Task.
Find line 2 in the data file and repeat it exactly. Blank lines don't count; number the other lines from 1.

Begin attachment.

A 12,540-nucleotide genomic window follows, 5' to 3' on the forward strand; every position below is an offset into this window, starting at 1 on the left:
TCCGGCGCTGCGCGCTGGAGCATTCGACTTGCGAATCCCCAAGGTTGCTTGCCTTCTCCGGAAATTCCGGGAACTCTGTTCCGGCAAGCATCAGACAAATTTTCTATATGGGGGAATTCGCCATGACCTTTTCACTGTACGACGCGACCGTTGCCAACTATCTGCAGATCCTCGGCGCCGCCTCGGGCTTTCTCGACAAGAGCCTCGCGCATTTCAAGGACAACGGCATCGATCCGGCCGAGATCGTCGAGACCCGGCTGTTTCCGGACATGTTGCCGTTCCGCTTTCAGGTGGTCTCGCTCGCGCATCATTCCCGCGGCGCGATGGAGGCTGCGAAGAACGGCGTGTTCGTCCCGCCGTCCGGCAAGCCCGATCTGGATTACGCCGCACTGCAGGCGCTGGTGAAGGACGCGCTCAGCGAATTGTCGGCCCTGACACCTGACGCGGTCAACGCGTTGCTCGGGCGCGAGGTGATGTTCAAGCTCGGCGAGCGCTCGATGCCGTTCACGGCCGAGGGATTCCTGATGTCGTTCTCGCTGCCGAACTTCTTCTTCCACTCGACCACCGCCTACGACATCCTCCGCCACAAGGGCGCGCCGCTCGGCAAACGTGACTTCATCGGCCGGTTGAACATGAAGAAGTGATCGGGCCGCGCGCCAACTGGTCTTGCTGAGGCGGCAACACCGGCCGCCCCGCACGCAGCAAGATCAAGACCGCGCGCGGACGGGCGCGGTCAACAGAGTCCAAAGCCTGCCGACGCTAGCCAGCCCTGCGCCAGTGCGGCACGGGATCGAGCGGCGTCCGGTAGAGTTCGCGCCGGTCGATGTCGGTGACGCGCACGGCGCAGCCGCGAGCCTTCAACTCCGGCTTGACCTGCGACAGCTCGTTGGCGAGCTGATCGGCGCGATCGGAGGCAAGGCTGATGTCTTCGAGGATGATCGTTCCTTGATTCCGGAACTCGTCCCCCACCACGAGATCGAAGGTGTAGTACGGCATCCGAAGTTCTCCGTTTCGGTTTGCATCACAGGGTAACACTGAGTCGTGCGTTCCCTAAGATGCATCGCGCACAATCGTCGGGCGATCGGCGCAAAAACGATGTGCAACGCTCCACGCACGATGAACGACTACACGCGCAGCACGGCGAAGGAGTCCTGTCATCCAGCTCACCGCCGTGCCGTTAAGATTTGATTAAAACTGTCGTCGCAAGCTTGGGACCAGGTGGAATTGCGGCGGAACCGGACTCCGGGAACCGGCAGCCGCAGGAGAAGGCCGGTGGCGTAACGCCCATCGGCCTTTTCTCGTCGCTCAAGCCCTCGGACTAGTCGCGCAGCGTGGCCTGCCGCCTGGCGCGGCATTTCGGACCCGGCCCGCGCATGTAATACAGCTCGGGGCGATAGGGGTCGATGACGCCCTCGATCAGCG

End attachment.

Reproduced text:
TCCGGCGCTGCGCGCTGGAGCATTCGACTTGCGAATCCCCAAGGTTGCTTGCCTTCTCCGGAAATTCCGGGAACTCTGTTCCGGCAAGCATCAGACAAATTTTCTATATGGGGGAATTCGCCATGACCTTTTCACTGTACGACGCGACCGTTGCCAACTATCTGCAGATCCTCGGCGCCGCCTCGGGCTTTCTCGACAAGAGCCTCGCGCATTTCAAGGACAACGGCATCGATCCGGCCGAGATCGTCGAGACCCGGCTGTTTCCGGACATGTTGCCGTTCCGCTTTCAGGTGGTCTCGCTCGCGCATCATTCCCGCGGCGCGATGGAGGCTGCGAAGAACGGCGTGTTCGTCCCGCCGTCCGGCAAGCCCGATCTGGATTACGCCGCACTGCAGGCGCTGGTGAAGGACGCGCTCAGCGAATTGTCGGCCCTGACACCTGACGCGGTCAACGCGTTGCTCGGGCGCGAGGTGATGTTCAAGCTCGGCGAGCGCTCGATGCCGTTCACGGCCGAGGGATTCCTGATGTCGTTCTCGCTGCCGAACTTCTTCTTCCACTCGACCACCGCCTACGACATCCTCCGCCACAAGGGCGCGCCGCTCGGCAAACGTGACTTCATCGGCCGGTTGAACATGAAGAAGTGATCGGGCCGCGCGCCAACTGGTCTTGCTGAGGCGGCAACACCGGCCGCCCCGCACGCAGCAAGATCAAGACCGCGCGCGGACGGGCGCGGTCAACAGAGTCCAAAGCCTGCCGACGCTAGCCAGCCCTGCGCCAGTGCGGCACGGGATCGAGCGGCGTCCGGTAGAGTTCGCGCCGGTCGATGTCGGTGACGCGCACGGCGCAGCCGCGAGCCTTCAACTCCGGCTTGACCTGCGACAGCTCGTTGGCGAGCTGATCGGCGCGATCGGAGGCAAGGCTGATGTCTTCGAGGATGATCGTTCCTTGATTCCGGAACTCGTCCCCCACCACGAGATCGAAGGTGTAGTACGGCATCCGAAGTTCTCCGTTTCGGTTTGCATCACAGGGTAACACTGAGTCGTGCGTTCCCTAAGATGCATCGCGCACAATCGTCGGGCGATCGGCGCAAAAACGATGTGCAACGCTCCACGCACGATGAACGACTACACGCGCAGCACGGCGAAGGAGTCCTGTCATCCAGCTCACCGCCGTGCCGTTAAGATTTGATTAAAACTGTCGTCGCAAGCTTGGGACCAGGTGGAATTGCGGCGGAACCGGACTCCGGGAACCGGCAGCCGCAGGAGAAGGCCGGTGGCGTAACGCCCATCGGCCTTTTCTCGTCGCTCAAGCCCTCGGACTAGTCGCGCAGCGTGGCCTGCCGCCTGGCGCGGCATTTCGGACCCGGCCCGCGCATGTAATACAGCTCGGGGCGATAGGGGTCGATGACGCCCTCGATCAGCG